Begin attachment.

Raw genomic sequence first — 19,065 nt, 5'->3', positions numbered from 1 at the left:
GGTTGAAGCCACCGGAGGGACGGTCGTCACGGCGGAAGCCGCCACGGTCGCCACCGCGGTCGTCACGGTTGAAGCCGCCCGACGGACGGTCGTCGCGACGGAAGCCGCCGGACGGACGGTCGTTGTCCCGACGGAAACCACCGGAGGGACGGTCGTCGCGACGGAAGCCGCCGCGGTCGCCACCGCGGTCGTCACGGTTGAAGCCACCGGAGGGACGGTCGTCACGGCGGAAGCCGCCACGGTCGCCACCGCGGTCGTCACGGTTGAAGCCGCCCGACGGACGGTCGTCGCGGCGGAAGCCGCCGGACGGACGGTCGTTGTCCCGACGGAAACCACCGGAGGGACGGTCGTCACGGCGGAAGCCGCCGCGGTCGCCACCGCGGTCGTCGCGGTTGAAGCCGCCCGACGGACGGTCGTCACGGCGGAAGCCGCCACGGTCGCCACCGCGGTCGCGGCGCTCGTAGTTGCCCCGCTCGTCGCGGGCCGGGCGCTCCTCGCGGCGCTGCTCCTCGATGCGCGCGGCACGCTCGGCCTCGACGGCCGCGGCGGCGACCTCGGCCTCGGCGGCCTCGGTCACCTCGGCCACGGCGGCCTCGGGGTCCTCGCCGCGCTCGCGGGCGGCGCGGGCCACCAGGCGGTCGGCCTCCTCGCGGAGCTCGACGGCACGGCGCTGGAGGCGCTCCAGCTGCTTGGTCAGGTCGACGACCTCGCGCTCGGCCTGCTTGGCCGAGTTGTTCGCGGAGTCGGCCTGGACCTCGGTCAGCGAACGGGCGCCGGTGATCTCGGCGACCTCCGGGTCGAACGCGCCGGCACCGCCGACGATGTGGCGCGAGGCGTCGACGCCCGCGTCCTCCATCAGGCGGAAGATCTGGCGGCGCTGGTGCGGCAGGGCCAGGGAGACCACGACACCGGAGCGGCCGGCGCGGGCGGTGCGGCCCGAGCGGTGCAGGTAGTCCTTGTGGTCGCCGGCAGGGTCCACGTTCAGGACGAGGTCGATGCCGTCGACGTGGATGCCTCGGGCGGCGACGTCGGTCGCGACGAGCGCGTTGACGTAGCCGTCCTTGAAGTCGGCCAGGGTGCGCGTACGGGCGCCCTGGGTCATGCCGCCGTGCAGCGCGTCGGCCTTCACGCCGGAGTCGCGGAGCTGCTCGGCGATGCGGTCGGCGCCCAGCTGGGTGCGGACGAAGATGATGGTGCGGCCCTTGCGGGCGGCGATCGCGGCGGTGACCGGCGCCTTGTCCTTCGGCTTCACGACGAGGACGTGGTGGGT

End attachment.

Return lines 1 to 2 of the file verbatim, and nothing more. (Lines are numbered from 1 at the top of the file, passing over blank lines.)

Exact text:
Raw genomic sequence first — 19,065 nt, 5'->3', positions numbered from 1 at the left:
GGTTGAAGCCACCGGAGGGACGGTCGTCACGGCGGAAGCCGCCACGGTCGCCACCGCGGTCGTCACGGTTGAAGCCGCCCGACGGACGGTCGTCGCGACGGAAGCCGCCGGACGGACGGTCGTTGTCCCGACGGAAACCACCGGAGGGACGGTCGTCGCGACGGAAGCCGCCGCGGTCGCCACCGCGGTCGTCACGGTTGAAGCCACCGGAGGGACGGTCGTCACGGCGGAAGCCGCCACGGTCGCCACCGCGGTCGTCACGGTTGAAGCCGCCCGACGGACGGTCGTCGCGGCGGAAGCCGCCGGACGGACGGTCGTTGTCCCGACGGAAACCACCGGAGGGACGGTCGTCACGGCGGAAGCCGCCGCGGTCGCCACCGCGGTCGTCGCGGTTGAAGCCGCCCGACGGACGGTCGTCACGGCGGAAGCCGCCACGGTCGCCACCGCGGTCGCGGCGCTCGTAGTTGCCCCGCTCGTCGCGGGCCGGGCGCTCCTCGCGGCGCTGCTCCTCGATGCGCGCGGCACGCTCGGCCTCGACGGCCGCGGCGGCGACCTCGGCCTCGGCGGCCTCGGTCACCTCGGCCACGGCGGCCTCGGGGTCCTCGCCGCGCTCGCGGGCGGCGCGGGCCACCAGGCGGTCGGCCTCCTCGCGGAGCTCGACGGCACGGCGCTGGAGGCGCTCCAGCTGCTTGGTCAGGTCGACGACCTCGCGCTCGGCCTGCTTGGCCGAGTTGTTCGCGGAGTCGGCCTGGACCTCGGTCAGCGAACGGGCGCCGGTGATCTCGGCGACCTCCGGGTCGAACGCGCCGGCACCGCCGACGATGTGGCGCGAGGCGTCGACGCCCGCGTCCTCCATCAGGCGGAAGATCTGGCGGCGCTGGTGCGGCAGGGCCAGGGAGACCACGACACCGGAGCGGCCGGCGCGGGCGGTGCGGCCCGAGCGGTGCAGGTAGTCCTTGTGGTCGCCGGCAGGGTCCACGTTCAGGACGAGGTCGATGCCGTCGACGTGGATGCCTCGGGCGGCGACGTCGGTCGCGACGAGCGCGTTGACGTAGCCGTCCTTGAAGTCGGCCAGGGTGCGCGTACGGGCGCCCTGGGTCATGCCGCCGTGCAGCGCGTCGGCCTTCACGCCGGAGTCGCGGAGCTGCTCGGCGATGCGGTCGGCGCCCAGCTGGGTGCGGACGAAGATGATGGTGCGGCCCTTGCGGGCGGCGATCGCGGCGGTGACCGGCGCCTTGTCCTTCGGCTTCACGACGAGGACGTGGTGGGT